A Train Ride through the Royal Gorge

Trip Start Jun 01, 2009
Trip End Oct 16, 2009

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Flag of United States  , Colorado
Sunday, July 19, 2009

One of Don's goals while in Colorado was to take the train along the Royal Gorge which leads to the headwaters of the Arkansas River.  The train leaves from a depot in Canon City.  This community is south of Colorado Springs and this area seems to offer a lot of interesting things to do.  I wouldn't mind coming to this area for a more extended visit.

The trip to Canon city took about three hours because we avoided hwy 50 in order to continue along the scenic drive through Florence.  The area along the Arkansas River is very dry and brown compared to the Denver area this year and one local commented to me that she wished that the dark clouds overhead would bring some rain!

It seems that at one time mining was a major industry in this area but this endeavor has fallen on hard times.  You can tell that many of the small communities along the Arkansas River are struggling.  Canon City seems to have successfully refocused itself as a tourist destination in a way that preserves it's heritage without become too glitzy.The main street has a number of interesting shops and great architectural features.  The pub where we had lunch was great. I think that this town also benefits from the proximity of major military bases and the accompanying personnel.

The train ride faced a difficult task as we had enjoyed the Verde Canyon train ride so much a couple of years ago.  The Royal Gorge train started its run in 1999 and is building its momentum.  The ride itself is 45 minutes out, a stop and back, travelling through a very narrow gorge with towery shear rock walls on both sides.  In places the gorge is so narrow that the train track runs on a bridge suspended from the gorge walls.  The river is immediately adjacent to the tracks and is a popular white water rafting destination.  At this time of year it offers some excitement, but generally a pleasant drift down river.  We never did find out the percentage grade of the railway but it was significant and the river falls at the same rate.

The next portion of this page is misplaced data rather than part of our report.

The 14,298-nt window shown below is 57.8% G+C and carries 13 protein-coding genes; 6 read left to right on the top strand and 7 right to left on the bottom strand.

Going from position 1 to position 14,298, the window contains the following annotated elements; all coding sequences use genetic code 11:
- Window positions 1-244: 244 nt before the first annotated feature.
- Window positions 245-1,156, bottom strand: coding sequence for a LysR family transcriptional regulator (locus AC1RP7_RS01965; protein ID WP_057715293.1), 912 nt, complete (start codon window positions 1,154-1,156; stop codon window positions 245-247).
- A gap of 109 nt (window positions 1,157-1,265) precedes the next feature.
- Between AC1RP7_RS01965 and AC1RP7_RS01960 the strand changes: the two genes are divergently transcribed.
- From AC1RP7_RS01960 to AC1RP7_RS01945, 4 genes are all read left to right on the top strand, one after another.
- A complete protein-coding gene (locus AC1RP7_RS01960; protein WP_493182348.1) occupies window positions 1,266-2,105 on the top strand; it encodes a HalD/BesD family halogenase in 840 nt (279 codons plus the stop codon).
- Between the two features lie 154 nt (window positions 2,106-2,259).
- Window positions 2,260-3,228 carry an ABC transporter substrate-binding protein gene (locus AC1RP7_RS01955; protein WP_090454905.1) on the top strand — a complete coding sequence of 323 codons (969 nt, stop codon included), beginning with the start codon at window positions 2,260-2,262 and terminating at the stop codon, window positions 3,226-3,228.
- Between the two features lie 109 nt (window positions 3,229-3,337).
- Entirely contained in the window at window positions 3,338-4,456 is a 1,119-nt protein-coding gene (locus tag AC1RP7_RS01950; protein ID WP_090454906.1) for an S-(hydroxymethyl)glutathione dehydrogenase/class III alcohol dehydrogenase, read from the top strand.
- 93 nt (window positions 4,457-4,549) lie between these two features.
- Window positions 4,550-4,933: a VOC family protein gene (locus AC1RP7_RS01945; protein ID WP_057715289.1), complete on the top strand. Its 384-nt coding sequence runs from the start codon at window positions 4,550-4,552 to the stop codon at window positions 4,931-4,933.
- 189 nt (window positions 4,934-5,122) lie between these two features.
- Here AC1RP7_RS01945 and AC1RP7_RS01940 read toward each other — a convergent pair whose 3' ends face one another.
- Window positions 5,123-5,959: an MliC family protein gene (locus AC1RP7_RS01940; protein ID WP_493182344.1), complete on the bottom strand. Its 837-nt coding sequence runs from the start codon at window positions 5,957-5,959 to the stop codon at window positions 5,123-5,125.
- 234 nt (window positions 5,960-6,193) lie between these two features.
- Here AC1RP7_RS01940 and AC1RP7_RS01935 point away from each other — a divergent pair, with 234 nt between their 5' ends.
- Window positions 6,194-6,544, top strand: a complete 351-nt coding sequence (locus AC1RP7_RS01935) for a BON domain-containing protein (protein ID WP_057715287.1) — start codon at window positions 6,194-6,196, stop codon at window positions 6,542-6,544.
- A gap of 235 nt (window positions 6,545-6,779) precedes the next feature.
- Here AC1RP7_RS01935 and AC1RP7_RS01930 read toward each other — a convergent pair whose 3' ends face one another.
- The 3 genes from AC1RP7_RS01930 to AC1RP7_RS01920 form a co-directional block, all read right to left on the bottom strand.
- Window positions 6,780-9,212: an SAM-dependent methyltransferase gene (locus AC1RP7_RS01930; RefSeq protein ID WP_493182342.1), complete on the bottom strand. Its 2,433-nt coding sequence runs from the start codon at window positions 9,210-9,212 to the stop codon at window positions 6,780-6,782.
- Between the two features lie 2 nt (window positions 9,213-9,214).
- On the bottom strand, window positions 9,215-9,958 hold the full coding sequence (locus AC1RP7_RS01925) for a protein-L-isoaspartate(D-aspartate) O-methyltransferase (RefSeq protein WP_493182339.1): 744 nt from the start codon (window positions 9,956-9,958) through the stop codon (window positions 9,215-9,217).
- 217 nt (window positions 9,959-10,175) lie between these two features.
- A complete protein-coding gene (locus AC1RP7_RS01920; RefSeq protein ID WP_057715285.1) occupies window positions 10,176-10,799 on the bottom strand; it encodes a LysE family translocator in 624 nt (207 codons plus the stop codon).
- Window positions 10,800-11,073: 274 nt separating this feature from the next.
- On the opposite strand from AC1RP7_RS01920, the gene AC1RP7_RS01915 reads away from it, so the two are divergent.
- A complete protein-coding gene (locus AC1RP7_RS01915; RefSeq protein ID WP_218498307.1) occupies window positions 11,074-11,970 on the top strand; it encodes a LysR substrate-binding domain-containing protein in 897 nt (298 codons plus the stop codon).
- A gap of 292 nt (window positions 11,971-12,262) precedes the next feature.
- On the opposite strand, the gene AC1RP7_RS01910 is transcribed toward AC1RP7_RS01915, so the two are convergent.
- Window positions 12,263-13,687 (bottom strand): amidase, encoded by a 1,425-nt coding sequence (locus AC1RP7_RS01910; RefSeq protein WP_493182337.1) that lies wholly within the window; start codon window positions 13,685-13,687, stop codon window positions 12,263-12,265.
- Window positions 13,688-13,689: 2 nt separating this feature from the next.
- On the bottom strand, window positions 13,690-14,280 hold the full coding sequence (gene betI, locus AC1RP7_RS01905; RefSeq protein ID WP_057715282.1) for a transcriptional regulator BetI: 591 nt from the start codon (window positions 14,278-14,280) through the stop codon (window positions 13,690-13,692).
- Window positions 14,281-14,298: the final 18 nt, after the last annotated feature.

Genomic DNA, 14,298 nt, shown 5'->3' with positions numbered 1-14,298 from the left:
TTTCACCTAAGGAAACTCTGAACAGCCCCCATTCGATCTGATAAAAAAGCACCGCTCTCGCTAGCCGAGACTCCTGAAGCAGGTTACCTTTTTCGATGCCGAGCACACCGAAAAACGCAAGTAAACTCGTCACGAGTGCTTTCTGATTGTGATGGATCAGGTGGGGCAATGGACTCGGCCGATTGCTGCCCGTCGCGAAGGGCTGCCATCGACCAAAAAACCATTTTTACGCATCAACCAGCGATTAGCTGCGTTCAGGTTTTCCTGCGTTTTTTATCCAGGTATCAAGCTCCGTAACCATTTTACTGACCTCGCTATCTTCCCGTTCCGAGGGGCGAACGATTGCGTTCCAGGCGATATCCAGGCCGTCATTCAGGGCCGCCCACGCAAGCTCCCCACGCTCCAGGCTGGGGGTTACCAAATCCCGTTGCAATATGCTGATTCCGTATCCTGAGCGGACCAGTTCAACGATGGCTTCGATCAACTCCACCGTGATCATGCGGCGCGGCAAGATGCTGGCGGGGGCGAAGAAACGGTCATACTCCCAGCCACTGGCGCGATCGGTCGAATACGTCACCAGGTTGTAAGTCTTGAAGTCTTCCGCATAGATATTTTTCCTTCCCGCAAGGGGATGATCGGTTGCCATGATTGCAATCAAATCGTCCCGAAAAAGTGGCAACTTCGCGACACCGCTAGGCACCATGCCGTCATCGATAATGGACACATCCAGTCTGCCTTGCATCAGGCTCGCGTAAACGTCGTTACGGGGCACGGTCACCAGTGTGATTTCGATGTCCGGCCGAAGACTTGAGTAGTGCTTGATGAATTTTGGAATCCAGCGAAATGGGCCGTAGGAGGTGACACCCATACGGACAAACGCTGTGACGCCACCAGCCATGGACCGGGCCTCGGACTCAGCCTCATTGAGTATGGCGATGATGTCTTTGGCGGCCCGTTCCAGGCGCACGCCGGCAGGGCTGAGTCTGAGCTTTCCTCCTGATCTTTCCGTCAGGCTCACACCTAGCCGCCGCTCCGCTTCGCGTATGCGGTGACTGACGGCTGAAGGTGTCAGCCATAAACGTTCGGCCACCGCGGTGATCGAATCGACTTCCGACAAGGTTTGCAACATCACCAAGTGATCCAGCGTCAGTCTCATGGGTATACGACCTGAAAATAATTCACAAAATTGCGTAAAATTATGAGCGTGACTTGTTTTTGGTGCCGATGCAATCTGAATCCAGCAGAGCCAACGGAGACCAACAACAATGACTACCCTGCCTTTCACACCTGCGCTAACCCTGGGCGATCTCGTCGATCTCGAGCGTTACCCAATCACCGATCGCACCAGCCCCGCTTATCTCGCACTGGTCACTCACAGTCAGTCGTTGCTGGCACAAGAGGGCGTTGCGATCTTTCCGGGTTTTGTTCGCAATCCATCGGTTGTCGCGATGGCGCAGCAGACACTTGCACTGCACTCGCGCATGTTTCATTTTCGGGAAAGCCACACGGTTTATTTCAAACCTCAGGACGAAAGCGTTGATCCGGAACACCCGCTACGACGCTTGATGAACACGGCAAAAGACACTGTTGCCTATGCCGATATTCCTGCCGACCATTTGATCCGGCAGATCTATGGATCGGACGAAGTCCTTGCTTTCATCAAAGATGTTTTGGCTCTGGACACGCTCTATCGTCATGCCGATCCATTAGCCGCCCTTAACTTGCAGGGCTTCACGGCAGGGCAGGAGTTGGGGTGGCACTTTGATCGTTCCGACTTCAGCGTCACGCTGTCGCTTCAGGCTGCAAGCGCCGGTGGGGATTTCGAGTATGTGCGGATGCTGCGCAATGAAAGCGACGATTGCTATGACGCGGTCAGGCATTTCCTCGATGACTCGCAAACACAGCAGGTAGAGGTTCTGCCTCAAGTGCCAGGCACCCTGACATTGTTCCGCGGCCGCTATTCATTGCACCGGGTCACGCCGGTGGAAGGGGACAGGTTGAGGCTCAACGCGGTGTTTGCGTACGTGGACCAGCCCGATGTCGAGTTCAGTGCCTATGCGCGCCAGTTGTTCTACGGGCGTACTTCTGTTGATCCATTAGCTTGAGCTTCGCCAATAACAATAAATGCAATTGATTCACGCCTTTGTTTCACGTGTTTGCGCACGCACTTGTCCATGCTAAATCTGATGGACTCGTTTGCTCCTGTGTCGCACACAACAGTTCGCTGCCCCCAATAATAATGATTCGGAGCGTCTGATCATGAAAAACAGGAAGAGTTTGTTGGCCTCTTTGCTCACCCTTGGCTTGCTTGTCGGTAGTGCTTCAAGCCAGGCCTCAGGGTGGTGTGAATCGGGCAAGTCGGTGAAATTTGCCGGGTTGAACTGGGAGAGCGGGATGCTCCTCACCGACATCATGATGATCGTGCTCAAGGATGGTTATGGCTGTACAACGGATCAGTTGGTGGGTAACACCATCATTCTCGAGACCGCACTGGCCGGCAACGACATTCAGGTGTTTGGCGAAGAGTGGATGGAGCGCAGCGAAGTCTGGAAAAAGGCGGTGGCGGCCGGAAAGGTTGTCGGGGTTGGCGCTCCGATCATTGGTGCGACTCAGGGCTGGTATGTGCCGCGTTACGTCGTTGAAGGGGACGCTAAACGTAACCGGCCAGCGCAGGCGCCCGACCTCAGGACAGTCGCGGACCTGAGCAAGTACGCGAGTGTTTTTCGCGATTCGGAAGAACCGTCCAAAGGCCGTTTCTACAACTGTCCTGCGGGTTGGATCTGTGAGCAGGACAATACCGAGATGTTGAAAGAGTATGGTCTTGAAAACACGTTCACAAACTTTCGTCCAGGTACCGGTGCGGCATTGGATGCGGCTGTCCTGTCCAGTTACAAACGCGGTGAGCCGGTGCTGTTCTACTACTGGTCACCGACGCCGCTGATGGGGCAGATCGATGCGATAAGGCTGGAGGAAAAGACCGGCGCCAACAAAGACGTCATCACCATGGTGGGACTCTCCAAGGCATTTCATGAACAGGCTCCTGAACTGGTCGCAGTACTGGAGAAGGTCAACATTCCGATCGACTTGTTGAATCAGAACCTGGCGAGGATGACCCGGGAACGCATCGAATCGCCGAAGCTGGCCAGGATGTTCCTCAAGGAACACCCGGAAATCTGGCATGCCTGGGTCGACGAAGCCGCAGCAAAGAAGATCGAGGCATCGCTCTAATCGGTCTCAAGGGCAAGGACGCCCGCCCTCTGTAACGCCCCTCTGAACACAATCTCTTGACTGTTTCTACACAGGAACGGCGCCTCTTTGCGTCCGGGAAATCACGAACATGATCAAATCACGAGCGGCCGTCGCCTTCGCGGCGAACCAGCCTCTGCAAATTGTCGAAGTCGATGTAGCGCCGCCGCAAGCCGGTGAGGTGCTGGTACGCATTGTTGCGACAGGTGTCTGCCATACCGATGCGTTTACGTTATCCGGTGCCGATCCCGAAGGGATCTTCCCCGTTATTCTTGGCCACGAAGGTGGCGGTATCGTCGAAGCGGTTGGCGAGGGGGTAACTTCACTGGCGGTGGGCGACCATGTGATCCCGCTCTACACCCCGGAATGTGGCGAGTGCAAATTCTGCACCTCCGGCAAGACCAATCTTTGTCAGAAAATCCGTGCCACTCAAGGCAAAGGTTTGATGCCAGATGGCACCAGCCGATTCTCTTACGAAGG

Just outside town, the gorge is spanned by a suspension bridge.  This bridge was built in 1929 and is billed as the world's highest suspension bridge.  It spans a distance of a quarter of a mile and is 1053 feet above the river.  We didn't have time to walk the bridge but maybe we will get a chance to do so in the future.

On our return trip we took hwy 24 to Limon and then I-70 back to Strasburg.  Some of the towns along this road indicat that their elevation is approximately 1000 feet higher than Strasburg. There is no wheat in evidence.  This is cattle grazing country.  I wonder if it is an elevation, soil or moisture difference that has determined land useage in this area.  On the map,  I-25 (runs north-south), I-70, and hwy 24 form a rough equilateral triangle with the apex pointing east.  There are virtually no roads, at least not paved roads, running north/south parrallel to I-25.  There is one road, County 86 that runs from the apex in Limon to Castle Rock with is approximately halfway between Colorado Springs and Denver.  This road seems to roughly demark the break between wheat and cattle.  The creeks seem to all run straight north from their headwater near hwy 24 suggesting that this road runs along a ridge of high land.  It was not a heavily travelled road and would be a bad place to be caught in a winter blizzard.  You are surrounded by rolling hills, this time covered with prairie grass and cattle, where one can see for miles.  Questions and more questions.  North American is certainly a land of varied attributes.
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